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Blog: London Screenwriters' Festival Day Two

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The second day of the London Screenwriters' Festival started a bit late for me, as I spent the morning MENTALLY PREPARING. I was booked on to do the Pitchfest in the afternoon, and as there weren't any talks I was hugely interested in I thought my time might be better spent practicing for it.

I eventually arrived at the festival just before 2pm, in time for a talk about "getting your first gig in radio" that was Quite Good as it was chaired by Mr Paul Bassett-Davies who kept a FIRM HAND on there being too much "sorry" and "this may not be right", and it also featured Mr Danny Robins, who was very good. At the end I heard a couple of people talking about writing science fiction, so i joined the heck in with them, and we all swapped cards. Networking is PEASY!

We went round the corner for the "Script Chat" section, which was an extra bit in a smaller room, but i didn't get there in time for a seat so didn't stick around for long. Instead I wandered round to the room where the Pitchfest was happening. There didn't seem to be anyone there so I went and got a coffee, and it was only when I came back that I realised that the queue was round the corner!

I LEAPT in and spent the next half hour chatting to some of the other people waiting. This was a really nice way to CALM DOWN, as I was feeling a bit TERRIFIED. The Pitchfest is a 90 minute session where you queue up to get five minutes with your chosen Pitchees - a producer, commissioner, agent or whoever - to PITCH your idea, a bit like speed dating. There were meant to be 35 pitchers and 13 people to pitch to, but when we got in it turned out that although all the pitchers had turned up only 7 of the pitchEES had! This was a bit upsetting for lots of people, including me, as it was mostly TV people who hadn't come. I had three ideas ready and a HITLIST of people to talk about them to, but ended up concentrating almost entirely on my film idea, "Alpha Male". The nice thing about this one is that it's a "High Concept" story with a VERY high concept (ask me in a pub, I'll tell you!) which made it good fun to tell people about. The only downside is it is by far the least worked out of my ideas, so if someone asked for a script it would mean a busy few days (at least!) getting it ready to send!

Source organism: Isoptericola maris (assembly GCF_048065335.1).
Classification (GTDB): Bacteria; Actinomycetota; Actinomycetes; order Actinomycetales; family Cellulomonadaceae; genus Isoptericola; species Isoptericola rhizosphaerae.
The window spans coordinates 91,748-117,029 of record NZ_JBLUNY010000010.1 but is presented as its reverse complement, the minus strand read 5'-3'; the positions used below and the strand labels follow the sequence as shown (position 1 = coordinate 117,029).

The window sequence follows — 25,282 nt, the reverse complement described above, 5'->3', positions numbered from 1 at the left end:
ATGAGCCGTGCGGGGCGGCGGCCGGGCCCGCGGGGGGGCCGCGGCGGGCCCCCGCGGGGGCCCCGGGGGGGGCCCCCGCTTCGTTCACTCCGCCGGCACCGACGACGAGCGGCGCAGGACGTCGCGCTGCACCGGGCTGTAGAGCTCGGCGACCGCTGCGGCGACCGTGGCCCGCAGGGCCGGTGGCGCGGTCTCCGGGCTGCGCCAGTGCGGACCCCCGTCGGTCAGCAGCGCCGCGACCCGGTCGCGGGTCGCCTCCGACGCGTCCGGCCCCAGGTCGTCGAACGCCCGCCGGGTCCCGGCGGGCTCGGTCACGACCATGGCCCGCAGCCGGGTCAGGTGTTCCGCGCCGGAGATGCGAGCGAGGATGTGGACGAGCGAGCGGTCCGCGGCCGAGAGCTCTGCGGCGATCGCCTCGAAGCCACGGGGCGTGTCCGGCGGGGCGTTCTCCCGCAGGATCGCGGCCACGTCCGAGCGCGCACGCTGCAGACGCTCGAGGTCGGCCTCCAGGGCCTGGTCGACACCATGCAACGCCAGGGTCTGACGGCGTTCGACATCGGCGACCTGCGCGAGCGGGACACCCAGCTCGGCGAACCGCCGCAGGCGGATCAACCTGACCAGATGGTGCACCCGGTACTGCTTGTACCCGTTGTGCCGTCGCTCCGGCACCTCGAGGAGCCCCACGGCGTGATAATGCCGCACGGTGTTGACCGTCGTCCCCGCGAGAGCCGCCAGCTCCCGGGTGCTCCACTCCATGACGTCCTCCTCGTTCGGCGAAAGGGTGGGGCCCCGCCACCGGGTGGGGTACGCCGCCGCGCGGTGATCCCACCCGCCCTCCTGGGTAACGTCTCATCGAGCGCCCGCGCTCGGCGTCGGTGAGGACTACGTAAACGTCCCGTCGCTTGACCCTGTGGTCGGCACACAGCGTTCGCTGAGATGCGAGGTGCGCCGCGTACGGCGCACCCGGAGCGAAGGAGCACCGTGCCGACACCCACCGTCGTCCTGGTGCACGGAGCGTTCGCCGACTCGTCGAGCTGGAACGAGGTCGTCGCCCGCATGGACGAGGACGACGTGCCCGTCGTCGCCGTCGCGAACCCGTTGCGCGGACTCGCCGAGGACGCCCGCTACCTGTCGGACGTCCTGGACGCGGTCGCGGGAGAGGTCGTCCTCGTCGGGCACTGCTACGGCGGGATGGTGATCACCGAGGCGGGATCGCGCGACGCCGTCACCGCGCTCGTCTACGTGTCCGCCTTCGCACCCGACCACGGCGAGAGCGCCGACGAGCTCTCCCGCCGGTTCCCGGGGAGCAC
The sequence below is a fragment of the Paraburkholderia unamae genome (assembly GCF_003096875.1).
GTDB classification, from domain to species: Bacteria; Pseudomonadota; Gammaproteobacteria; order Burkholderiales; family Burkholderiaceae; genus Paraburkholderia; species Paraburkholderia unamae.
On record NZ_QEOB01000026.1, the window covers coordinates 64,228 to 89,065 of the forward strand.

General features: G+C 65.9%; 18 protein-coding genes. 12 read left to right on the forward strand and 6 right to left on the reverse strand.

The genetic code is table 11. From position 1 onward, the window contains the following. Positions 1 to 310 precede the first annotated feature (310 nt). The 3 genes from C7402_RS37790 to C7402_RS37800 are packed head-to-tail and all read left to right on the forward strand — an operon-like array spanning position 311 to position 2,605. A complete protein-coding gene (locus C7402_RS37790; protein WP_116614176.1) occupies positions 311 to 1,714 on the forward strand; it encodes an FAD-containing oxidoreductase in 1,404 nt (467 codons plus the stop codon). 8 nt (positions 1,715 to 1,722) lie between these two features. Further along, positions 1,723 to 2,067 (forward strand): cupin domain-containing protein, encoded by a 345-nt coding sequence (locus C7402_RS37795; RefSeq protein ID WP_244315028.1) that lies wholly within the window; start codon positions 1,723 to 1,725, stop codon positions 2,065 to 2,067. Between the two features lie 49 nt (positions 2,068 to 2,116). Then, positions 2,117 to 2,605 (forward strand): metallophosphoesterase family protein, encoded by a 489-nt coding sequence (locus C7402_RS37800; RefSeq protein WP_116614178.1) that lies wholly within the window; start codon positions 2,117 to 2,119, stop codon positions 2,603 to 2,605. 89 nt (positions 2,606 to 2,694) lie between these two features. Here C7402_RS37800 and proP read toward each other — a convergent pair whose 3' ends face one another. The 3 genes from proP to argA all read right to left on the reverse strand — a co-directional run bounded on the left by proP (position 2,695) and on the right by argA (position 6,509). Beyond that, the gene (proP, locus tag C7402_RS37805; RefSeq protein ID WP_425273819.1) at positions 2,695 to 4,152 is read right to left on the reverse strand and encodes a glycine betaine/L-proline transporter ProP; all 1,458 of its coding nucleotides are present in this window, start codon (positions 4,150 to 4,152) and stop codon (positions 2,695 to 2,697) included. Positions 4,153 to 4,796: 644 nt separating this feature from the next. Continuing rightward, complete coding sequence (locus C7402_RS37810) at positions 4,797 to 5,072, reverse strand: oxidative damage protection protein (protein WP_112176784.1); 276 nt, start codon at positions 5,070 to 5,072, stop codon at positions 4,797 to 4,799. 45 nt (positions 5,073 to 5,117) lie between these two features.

I only got to pitch "Storm House", my main idea (i.e. the one that I wrote for the MA, which has a completely completed script, bible, treatments and all sorts) to one person, who wasn't interested at ALL, which was a bit disappointing, and there was nobody there to do my sitcom, but still, one person DID ask for a script for "Alpha Male", a few others took one-pagers about it, and EVERYBODY looked a bit stunned and said "That IS an original idea", so I was very happy!

After all that I definitely need a BEER, and ended up not going to any more talks at all, spending my time Effectively Networking (drinking). Mr Phil O'Shea, head of the aforementioned MA, was there and introduced me to some other graduates from other years, who were ace, and I ended up talking to LOADS of people. I realised that you can say things like "Can I network with you?" or "Let's do business cards!" and people tend to be PLEASED that someone else has said it so you can get it all out of the way then carry on CHATTING. Basically, if you swap a business card then you are doing Professional Business and NOT just drinking. Definitely.

By the time I'd wandered around a bit I was slightly tiddly but VERY happy with how it had all gone. I'd pitched and I'd networked - I felt like a Hollywood BIGSHOT!

posted 28/10/2014 by MJ Hibbett

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